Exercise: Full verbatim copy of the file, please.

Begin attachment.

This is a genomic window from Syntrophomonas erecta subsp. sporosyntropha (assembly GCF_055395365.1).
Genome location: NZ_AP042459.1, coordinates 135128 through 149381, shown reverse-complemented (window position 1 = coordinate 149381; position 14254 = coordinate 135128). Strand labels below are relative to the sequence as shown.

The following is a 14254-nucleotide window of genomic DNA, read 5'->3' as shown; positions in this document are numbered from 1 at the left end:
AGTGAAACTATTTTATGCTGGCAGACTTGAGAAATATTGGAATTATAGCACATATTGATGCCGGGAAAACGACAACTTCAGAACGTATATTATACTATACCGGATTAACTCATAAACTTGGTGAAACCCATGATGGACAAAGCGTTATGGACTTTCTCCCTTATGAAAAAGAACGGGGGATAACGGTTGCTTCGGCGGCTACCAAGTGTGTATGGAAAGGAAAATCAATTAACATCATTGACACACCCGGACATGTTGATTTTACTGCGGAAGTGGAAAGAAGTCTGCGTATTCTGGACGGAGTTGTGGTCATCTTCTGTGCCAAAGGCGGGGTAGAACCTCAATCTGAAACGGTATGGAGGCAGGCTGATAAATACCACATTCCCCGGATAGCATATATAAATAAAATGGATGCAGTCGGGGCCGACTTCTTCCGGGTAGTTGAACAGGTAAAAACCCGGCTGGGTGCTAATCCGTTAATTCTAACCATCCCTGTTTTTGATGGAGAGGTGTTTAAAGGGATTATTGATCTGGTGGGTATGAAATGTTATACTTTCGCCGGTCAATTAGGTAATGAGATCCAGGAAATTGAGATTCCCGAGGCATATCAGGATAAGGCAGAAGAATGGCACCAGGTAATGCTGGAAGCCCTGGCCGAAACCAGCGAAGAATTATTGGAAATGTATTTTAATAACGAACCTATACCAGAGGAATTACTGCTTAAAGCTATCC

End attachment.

This is a genomic window from Syntrophomonas erecta subsp. sporosyntropha (assembly GCF_055395365.1).
Genome location: NZ_AP042459.1, coordinates 135128 through 149381, shown reverse-complemented (window position 1 = coordinate 149381; position 14254 = coordinate 135128). Strand labels below are relative to the sequence as shown.

The following is a 14254-nucleotide window of genomic DNA, read 5'->3' as shown; positions in this document are numbered from 1 at the left end:
AGTGAAACTATTTTATGCTGGCAGACTTGAGAAATATTGGAATTATAGCACATATTGATGCCGGGAAAACGACAACTTCAGAACGTATATTATACTATACCGGATTAACTCATAAACTTGGTGAAACCCATGATGGACAAAGCGTTATGGACTTTCTCCCTTATGAAAAAGAACGGGGGATAACGGTTGCTTCGGCGGCTACCAAGTGTGTATGGAAAGGAAAATCAATTAACATCATTGACACACCCGGACATGTTGATTTTACTGCGGAAGTGGAAAGAAGTCTGCGTATTCTGGACGGAGTTGTGGTCATCTTCTGTGCCAAAGGCGGGGTAGAACCTCAATCTGAAACGGTATGGAGGCAGGCTGATAAATACCACATTCCCCGGATAGCATATATAAATAAAATGGATGCAGTCGGGGCCGACTTCTTCCGGGTAGTTGAACAGGTAAAAACCCGGCTGGGTGCTAATCCGTTAATTCTAACCATCCCTGTTTTTGATGGAGAGGTGTTTAAAGGGATTATTGATCTGGTGGGTATGAAATGTTATACTTTCGCCGGTCAATTAGGTAATGAGATCCAGGAAATTGAGATTCCCGAGGCATATCAGGATAAGGCAGAAGAATGGCACCAGGTAATGCTGGAAGCCCTGGCCGAAACCAGCGAAGAATTATTGGAAATGTATTTTAATAACGAACCTATACCAGAGGAATTACTGCTTAAAGCTATCC